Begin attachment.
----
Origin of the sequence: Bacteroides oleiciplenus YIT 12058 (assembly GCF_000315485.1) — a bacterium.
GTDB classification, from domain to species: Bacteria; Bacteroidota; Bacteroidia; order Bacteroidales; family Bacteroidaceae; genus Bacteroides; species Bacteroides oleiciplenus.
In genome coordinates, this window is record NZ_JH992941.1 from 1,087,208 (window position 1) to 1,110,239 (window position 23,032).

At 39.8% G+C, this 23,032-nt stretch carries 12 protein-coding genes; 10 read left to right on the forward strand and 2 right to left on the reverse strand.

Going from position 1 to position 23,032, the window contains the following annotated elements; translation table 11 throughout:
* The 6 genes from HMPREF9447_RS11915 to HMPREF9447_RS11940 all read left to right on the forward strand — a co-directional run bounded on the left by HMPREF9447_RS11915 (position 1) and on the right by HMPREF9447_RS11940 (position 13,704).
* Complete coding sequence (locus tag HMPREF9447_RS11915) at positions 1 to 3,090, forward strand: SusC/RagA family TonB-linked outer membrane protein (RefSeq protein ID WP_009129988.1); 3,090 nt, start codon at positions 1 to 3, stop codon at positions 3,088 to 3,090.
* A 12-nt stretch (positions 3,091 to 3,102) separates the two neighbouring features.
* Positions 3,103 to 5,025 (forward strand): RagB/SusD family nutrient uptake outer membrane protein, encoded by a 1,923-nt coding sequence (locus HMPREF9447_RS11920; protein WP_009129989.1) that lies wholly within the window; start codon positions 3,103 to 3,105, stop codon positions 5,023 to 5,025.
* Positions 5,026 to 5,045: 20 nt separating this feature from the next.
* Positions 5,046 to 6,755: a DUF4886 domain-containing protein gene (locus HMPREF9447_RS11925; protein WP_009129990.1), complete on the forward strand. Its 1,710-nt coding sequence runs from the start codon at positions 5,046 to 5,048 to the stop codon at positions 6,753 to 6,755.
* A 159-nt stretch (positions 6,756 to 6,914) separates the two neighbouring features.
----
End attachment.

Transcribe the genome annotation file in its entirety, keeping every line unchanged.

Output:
Origin of the sequence: Bacteroides oleiciplenus YIT 12058 (assembly GCF_000315485.1) — a bacterium.
GTDB classification, from domain to species: Bacteria; Bacteroidota; Bacteroidia; order Bacteroidales; family Bacteroidaceae; genus Bacteroides; species Bacteroides oleiciplenus.
In genome coordinates, this window is record NZ_JH992941.1 from 1,087,208 (window position 1) to 1,110,239 (window position 23,032).

At 39.8% G+C, this 23,032-nt stretch carries 12 protein-coding genes; 10 read left to right on the forward strand and 2 right to left on the reverse strand.

Going from position 1 to position 23,032, the window contains the following annotated elements; translation table 11 throughout:
* The 6 genes from HMPREF9447_RS11915 to HMPREF9447_RS11940 all read left to right on the forward strand — a co-directional run bounded on the left by HMPREF9447_RS11915 (position 1) and on the right by HMPREF9447_RS11940 (position 13,704).
* Complete coding sequence (locus tag HMPREF9447_RS11915) at positions 1 to 3,090, forward strand: SusC/RagA family TonB-linked outer membrane protein (RefSeq protein ID WP_009129988.1); 3,090 nt, start codon at positions 1 to 3, stop codon at positions 3,088 to 3,090.
* A 12-nt stretch (positions 3,091 to 3,102) separates the two neighbouring features.
* Positions 3,103 to 5,025 (forward strand): RagB/SusD family nutrient uptake outer membrane protein, encoded by a 1,923-nt coding sequence (locus HMPREF9447_RS11920; protein WP_009129989.1) that lies wholly within the window; start codon positions 3,103 to 3,105, stop codon positions 5,023 to 5,025.
* Positions 5,026 to 5,045: 20 nt separating this feature from the next.
* Positions 5,046 to 6,755: a DUF4886 domain-containing protein gene (locus HMPREF9447_RS11925; protein WP_009129990.1), complete on the forward strand. Its 1,710-nt coding sequence runs from the start codon at positions 5,046 to 5,048 to the stop codon at positions 6,753 to 6,755.
* A 159-nt stretch (positions 6,756 to 6,914) separates the two neighbouring features.